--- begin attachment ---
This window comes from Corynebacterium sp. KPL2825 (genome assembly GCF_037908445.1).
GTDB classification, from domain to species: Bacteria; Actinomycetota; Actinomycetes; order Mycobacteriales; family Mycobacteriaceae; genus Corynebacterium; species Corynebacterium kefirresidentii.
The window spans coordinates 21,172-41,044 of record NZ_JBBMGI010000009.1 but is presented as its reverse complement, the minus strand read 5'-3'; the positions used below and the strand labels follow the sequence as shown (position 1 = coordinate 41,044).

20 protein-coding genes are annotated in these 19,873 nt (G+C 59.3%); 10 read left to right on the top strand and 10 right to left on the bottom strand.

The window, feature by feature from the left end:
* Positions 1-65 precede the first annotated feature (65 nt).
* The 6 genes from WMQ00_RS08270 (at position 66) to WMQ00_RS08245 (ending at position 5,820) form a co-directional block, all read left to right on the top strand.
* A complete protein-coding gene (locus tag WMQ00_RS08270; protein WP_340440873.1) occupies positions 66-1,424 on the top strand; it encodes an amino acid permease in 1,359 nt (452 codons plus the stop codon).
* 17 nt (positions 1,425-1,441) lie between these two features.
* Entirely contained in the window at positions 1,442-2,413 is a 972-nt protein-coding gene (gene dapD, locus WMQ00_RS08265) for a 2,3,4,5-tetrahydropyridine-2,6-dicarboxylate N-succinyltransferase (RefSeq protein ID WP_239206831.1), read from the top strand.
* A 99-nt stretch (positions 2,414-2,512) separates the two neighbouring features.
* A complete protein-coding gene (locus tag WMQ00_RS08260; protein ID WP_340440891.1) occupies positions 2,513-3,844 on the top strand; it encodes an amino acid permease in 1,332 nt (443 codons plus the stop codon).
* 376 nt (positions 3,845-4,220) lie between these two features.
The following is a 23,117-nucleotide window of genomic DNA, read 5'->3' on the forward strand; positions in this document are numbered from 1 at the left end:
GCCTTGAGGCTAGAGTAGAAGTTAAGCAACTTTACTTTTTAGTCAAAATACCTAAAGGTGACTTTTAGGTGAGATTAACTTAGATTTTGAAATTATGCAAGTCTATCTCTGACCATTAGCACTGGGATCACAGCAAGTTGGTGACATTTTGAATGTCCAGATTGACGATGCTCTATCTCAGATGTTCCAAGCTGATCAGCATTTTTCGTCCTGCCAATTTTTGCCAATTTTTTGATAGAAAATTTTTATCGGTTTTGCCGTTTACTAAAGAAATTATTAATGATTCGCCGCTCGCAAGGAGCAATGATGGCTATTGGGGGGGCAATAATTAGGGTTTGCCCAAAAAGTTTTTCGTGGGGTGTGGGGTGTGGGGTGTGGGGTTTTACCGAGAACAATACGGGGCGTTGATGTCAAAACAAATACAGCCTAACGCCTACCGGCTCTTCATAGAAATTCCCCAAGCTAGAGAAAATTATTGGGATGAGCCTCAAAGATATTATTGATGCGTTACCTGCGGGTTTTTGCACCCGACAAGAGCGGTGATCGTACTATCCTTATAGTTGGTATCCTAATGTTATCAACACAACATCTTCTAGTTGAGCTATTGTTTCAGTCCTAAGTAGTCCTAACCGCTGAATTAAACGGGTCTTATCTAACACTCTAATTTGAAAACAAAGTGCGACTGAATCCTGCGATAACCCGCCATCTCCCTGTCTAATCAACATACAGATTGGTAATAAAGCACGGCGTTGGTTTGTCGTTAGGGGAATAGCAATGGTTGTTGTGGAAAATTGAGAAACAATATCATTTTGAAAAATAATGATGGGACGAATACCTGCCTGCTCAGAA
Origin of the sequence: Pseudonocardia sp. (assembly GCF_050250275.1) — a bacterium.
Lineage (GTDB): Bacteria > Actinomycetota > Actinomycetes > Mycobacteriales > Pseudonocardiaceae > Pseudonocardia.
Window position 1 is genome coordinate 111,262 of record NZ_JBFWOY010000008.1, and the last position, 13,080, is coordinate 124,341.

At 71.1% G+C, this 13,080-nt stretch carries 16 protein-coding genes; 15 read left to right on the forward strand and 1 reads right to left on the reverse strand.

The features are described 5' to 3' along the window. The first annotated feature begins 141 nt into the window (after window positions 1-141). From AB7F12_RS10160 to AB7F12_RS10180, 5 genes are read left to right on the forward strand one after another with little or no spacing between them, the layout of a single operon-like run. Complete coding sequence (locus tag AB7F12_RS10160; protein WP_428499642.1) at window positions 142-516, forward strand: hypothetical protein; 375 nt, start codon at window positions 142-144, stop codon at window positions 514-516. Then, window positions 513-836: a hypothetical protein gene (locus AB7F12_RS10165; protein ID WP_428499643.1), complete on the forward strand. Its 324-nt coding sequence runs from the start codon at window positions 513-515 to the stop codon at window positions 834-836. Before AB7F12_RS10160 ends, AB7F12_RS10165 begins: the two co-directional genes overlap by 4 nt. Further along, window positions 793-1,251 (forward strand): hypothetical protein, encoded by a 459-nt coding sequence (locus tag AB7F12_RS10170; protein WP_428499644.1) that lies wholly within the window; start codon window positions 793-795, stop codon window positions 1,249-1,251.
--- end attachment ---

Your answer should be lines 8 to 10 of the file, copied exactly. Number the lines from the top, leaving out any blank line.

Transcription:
* A complete protein-coding gene (locus tag WMQ00_RS08270; protein WP_340440873.1) occupies positions 66-1,424 on the top strand; it encodes an amino acid permease in 1,359 nt (452 codons plus the stop codon).
* 17 nt (positions 1,425-1,441) lie between these two features.
* Entirely contained in the window at positions 1,442-2,413 is a 972-nt protein-coding gene (gene dapD, locus WMQ00_RS08265) for a 2,3,4,5-tetrahydropyridine-2,6-dicarboxylate N-succinyltransferase (RefSeq protein ID WP_239206831.1), read from the top strand.